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Weak road freights in Brazil anger truckers, benefit soybean crop
January 18, 2017 / 9:14 PM / 10 months ago

Weak road freights in Brazil anger truckers, benefit soybean crop

RONDONOPOLIS, Brazil, Jan 18 (Reuters) - Stiff competition among truckers will keep road freights in Brazil’s main agricultural belt stable during the 2016/17 crop, transporters said, benefiting farmers as they harvest a record volume of soybeans but hurting margins for logistics companies.

Drivers angry at the falling profitability of the route have staged protests and roadblocks in recent days at vital transport points in Mato Grosso, Brazil’s largest grain producer. Some blockades were cleared on Wednesday.

In Rondonópolis, a logistics hub in the south of Mato Grosso state, truckers gathered outside local freight agencies to search for deals. In recent days, it has been hard to find a happy face.

“What they are offering us barely pays the costs ... We feel discouraged,” said truck driver Mauri Jorge Dalbello, staring at freight rates written in marker on a white board.

Brazil expects to harvest a record 103.8-million-tonnes soybean crop this season and remain the world’s leading exporter, shipping 57 million tonnes in 2016/17, according to government estimates.

Mato Grosso farmers have already taken the lead in harvesting the crop, with volume expected to peak in late January and February.

While some output remains in silos, much hits the roads immediately to reach crushing facilities and ports on the coast.

Transportation of the harvest relies on trucks as Brazil’s railroad network is sparse despite the country’s vast size.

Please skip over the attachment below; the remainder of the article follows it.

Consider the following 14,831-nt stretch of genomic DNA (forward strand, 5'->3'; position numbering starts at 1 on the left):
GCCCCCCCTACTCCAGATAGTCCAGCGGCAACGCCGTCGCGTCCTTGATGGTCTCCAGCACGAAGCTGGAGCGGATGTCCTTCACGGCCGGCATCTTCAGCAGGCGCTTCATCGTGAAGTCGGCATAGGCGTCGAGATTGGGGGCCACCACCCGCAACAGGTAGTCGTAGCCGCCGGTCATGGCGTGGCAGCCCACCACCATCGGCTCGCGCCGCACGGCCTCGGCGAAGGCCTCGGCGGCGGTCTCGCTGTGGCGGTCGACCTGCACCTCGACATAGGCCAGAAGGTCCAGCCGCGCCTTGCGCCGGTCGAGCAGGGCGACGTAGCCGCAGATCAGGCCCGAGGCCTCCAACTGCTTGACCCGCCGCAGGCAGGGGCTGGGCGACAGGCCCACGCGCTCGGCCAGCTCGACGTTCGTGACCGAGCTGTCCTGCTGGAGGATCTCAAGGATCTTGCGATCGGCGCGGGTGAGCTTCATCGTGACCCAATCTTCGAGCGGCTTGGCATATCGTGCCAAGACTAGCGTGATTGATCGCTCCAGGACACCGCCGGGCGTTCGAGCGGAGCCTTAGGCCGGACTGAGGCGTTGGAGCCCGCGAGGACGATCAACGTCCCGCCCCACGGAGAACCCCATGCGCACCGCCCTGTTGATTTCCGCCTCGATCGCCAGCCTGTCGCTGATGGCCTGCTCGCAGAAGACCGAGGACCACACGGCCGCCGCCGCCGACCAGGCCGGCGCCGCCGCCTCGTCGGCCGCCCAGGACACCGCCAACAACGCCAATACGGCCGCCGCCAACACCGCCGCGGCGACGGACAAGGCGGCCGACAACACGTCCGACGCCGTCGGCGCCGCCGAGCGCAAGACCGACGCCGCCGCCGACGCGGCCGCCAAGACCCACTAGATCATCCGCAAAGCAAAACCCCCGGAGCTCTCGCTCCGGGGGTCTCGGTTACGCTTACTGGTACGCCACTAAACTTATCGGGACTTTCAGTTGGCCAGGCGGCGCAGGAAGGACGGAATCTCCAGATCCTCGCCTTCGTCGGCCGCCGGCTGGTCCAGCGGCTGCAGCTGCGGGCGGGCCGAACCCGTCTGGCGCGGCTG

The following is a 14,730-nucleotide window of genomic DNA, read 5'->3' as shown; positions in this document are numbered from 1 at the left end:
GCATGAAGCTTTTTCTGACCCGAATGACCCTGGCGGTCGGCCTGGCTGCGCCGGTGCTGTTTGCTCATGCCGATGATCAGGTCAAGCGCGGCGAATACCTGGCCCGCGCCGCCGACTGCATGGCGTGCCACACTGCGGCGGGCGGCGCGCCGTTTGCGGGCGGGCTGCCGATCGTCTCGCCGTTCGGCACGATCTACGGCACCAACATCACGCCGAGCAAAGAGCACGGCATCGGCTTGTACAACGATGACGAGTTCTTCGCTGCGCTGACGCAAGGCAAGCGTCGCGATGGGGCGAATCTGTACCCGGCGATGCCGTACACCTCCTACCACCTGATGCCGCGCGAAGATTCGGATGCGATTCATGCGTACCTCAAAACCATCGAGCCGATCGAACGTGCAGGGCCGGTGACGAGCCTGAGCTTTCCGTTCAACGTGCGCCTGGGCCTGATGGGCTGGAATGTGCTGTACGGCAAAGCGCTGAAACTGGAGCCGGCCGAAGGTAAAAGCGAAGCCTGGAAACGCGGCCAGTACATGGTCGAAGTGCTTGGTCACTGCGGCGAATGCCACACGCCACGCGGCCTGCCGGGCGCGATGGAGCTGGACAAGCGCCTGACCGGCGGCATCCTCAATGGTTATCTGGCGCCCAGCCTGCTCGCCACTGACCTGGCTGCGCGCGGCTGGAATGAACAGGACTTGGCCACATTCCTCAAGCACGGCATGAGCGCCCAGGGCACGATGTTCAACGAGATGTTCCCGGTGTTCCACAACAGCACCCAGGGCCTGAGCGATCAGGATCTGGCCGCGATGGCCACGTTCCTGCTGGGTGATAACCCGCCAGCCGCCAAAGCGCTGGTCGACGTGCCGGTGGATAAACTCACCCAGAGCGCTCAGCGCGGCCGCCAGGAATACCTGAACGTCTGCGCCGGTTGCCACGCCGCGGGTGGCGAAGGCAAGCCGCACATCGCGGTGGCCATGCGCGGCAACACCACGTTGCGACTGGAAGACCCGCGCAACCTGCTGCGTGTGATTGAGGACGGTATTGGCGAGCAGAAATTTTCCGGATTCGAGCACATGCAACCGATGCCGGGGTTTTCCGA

However, road freights are being pressured by the high availability of trucks, said Miguel Mendes, head of the cargo companies association in Mato Grosso.

Earlier this decade, the government stimulated truck purchases with subsidized loans. Over the past two years, Brazil’s worst recession on record has reduced demand from industry and trade, leaving more trucks available for agricultural shipments.

“Our situation could not be worse,” said Mendes. “The harvest has already started and freight rates are weakening.”

Local agencies estimate the 1,600-killometers freight between Rondonópolis and the southeastern port of Paranaguá at around 230 reais per tonne in February, down slightly from almost 240 reais in February 2016.

Over the past 12 months, however, diesel fuel prices have climbed by 3.1 percent in Mato Grosso, according to a National Petroleum Agency survey.

During the same period, road tolls have increased in many states, as have maintenance costs, in line with Brazil’s rate of inflation, which was running 6.3 percent in December.

Stagnant road freights should benefit farmers, as trading firms deduct transport costs from prices offered for grains.

“Freight prices may go up in February compared to January, as demand is higher, but the price peaks this year will be lower and last for a shorter time,” said Gelso Lauer, regional manager at Lontano cargo company. (Editing by Daniel Flynn; Editing by David Gregorio)

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